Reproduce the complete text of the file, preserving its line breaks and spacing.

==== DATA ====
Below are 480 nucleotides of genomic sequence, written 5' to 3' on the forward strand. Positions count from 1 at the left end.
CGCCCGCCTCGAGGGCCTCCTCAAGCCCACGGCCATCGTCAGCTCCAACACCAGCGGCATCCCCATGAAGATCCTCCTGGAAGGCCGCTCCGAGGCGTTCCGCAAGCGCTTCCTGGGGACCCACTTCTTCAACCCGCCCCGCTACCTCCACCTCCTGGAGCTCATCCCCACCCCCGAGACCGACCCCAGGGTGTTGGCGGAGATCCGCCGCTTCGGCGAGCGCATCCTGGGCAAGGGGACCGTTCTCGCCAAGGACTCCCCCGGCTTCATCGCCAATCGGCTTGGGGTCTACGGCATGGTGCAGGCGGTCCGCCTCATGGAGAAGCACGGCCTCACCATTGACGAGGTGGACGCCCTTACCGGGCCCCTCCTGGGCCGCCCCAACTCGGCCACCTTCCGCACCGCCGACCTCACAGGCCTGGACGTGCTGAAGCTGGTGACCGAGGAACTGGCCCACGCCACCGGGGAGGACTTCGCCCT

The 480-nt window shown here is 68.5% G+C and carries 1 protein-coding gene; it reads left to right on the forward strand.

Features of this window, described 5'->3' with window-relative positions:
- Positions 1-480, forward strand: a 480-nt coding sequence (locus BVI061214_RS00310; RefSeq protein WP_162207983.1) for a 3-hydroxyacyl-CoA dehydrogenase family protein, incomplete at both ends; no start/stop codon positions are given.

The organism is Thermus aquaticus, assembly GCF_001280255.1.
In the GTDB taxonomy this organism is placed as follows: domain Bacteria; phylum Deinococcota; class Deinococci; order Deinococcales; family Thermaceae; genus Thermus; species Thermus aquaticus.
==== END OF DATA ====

Below are 480 nucleotides of genomic sequence, written 5' to 3' on the forward strand. Positions count from 1 at the left end.
CGCCCGCCTCGAGGGCCTCCTCAAGCCCACGGCCATCGTCAGCTCCAACACCAGCGGCATCCCCATGAAGATCCTCCTGGAAGGCCGCTCCGAGGCGTTCCGCAAGCGCTTCCTGGGGACCCACTTCTTCAACCCGCCCCGCTACCTCCACCTCCTGGAGCTCATCCCCACCCCCGAGACCGACCCCAGGGTGTTGGCGGAGATCCGCCGCTTCGGCGAGCGCATCCTGGGCAAGGGGACCGTTCTCGCCAAGGACTCCCCCGGCTTCATCGCCAATCGGCTTGGGGTCTACGGCATGGTGCAGGCGGTCCGCCTCATGGAGAAGCACGGCCTCACCATTGACGAGGTGGACGCCCTTACCGGGCCCCTCCTGGGCCGCCCCAACTCGGCCACCTTCCGCACCGCCGACCTCACAGGCCTGGACGTGCTGAAGCTGGTGACCGAGGAACTGGCCCACGCCACCGGGGAGGACTTCGCCCT

The 480-nt window shown here is 68.5% G+C and carries 1 protein-coding gene; it reads left to right on the forward strand.

Features of this window, described 5'->3' with window-relative positions:
- Positions 1-480, forward strand: a 480-nt coding sequence (locus BVI061214_RS00310; RefSeq protein WP_162207983.1) for a 3-hydroxyacyl-CoA dehydrogenase family protein, incomplete at both ends; no start/stop codon positions are given.

The organism is Thermus aquaticus, assembly GCF_001280255.1.
In the GTDB taxonomy this organism is placed as follows: domain Bacteria; phylum Deinococcota; class Deinococci; order Deinococcales; family Thermaceae; genus Thermus; species Thermus aquaticus.